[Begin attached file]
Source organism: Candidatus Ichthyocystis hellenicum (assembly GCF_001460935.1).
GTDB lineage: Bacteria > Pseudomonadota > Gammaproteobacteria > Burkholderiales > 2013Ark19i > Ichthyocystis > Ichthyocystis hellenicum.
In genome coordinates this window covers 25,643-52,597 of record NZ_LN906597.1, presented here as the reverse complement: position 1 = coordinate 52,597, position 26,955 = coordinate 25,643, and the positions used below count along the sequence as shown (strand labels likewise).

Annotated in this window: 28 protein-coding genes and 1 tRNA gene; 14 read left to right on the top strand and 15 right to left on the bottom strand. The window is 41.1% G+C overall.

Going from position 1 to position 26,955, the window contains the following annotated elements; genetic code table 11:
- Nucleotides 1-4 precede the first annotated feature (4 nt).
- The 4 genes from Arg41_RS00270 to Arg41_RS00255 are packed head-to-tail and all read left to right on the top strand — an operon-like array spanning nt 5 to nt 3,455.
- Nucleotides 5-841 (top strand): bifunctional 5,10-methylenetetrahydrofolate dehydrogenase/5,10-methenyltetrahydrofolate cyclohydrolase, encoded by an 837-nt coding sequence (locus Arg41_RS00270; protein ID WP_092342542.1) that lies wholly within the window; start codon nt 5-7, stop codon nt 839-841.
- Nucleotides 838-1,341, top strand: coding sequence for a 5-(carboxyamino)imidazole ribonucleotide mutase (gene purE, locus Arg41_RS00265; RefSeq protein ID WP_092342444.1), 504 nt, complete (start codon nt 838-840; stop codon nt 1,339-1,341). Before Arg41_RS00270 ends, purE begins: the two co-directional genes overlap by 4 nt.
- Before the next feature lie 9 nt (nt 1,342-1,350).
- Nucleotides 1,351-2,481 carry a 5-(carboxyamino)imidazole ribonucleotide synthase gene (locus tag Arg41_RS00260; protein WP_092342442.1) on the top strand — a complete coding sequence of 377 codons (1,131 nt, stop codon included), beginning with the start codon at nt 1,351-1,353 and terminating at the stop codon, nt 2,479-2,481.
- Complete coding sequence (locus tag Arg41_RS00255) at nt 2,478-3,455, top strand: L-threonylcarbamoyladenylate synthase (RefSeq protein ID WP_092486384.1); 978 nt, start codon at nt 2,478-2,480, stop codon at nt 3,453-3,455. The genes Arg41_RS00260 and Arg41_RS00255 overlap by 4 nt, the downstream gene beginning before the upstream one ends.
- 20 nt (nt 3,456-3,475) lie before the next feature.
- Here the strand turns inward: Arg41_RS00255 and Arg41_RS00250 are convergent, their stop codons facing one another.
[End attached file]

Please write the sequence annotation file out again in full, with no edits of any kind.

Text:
Source organism: Candidatus Ichthyocystis hellenicum (assembly GCF_001460935.1).
GTDB lineage: Bacteria > Pseudomonadota > Gammaproteobacteria > Burkholderiales > 2013Ark19i > Ichthyocystis > Ichthyocystis hellenicum.
In genome coordinates this window covers 25,643-52,597 of record NZ_LN906597.1, presented here as the reverse complement: position 1 = coordinate 52,597, position 26,955 = coordinate 25,643, and the positions used below count along the sequence as shown (strand labels likewise).

Annotated in this window: 28 protein-coding genes and 1 tRNA gene; 14 read left to right on the top strand and 15 right to left on the bottom strand. The window is 41.1% G+C overall.

Going from position 1 to position 26,955, the window contains the following annotated elements; genetic code table 11:
- Nucleotides 1-4 precede the first annotated feature (4 nt).
- The 4 genes from Arg41_RS00270 to Arg41_RS00255 are packed head-to-tail and all read left to right on the top strand — an operon-like array spanning nt 5 to nt 3,455.
- Nucleotides 5-841 (top strand): bifunctional 5,10-methylenetetrahydrofolate dehydrogenase/5,10-methenyltetrahydrofolate cyclohydrolase, encoded by an 837-nt coding sequence (locus Arg41_RS00270; protein ID WP_092342542.1) that lies wholly within the window; start codon nt 5-7, stop codon nt 839-841.
- Nucleotides 838-1,341, top strand: coding sequence for a 5-(carboxyamino)imidazole ribonucleotide mutase (gene purE, locus Arg41_RS00265; RefSeq protein ID WP_092342444.1), 504 nt, complete (start codon nt 838-840; stop codon nt 1,339-1,341). Before Arg41_RS00270 ends, purE begins: the two co-directional genes overlap by 4 nt.
- Before the next feature lie 9 nt (nt 1,342-1,350).
- Nucleotides 1,351-2,481 carry a 5-(carboxyamino)imidazole ribonucleotide synthase gene (locus tag Arg41_RS00260; protein WP_092342442.1) on the top strand — a complete coding sequence of 377 codons (1,131 nt, stop codon included), beginning with the start codon at nt 1,351-1,353 and terminating at the stop codon, nt 2,479-2,481.
- Complete coding sequence (locus tag Arg41_RS00255) at nt 2,478-3,455, top strand: L-threonylcarbamoyladenylate synthase (RefSeq protein ID WP_092486384.1); 978 nt, start codon at nt 2,478-2,480, stop codon at nt 3,453-3,455. The genes Arg41_RS00260 and Arg41_RS00255 overlap by 4 nt, the downstream gene beginning before the upstream one ends.
- 20 nt (nt 3,456-3,475) lie before the next feature.
- Here the strand turns inward: Arg41_RS00255 and Arg41_RS00250 are convergent, their stop codons facing one another.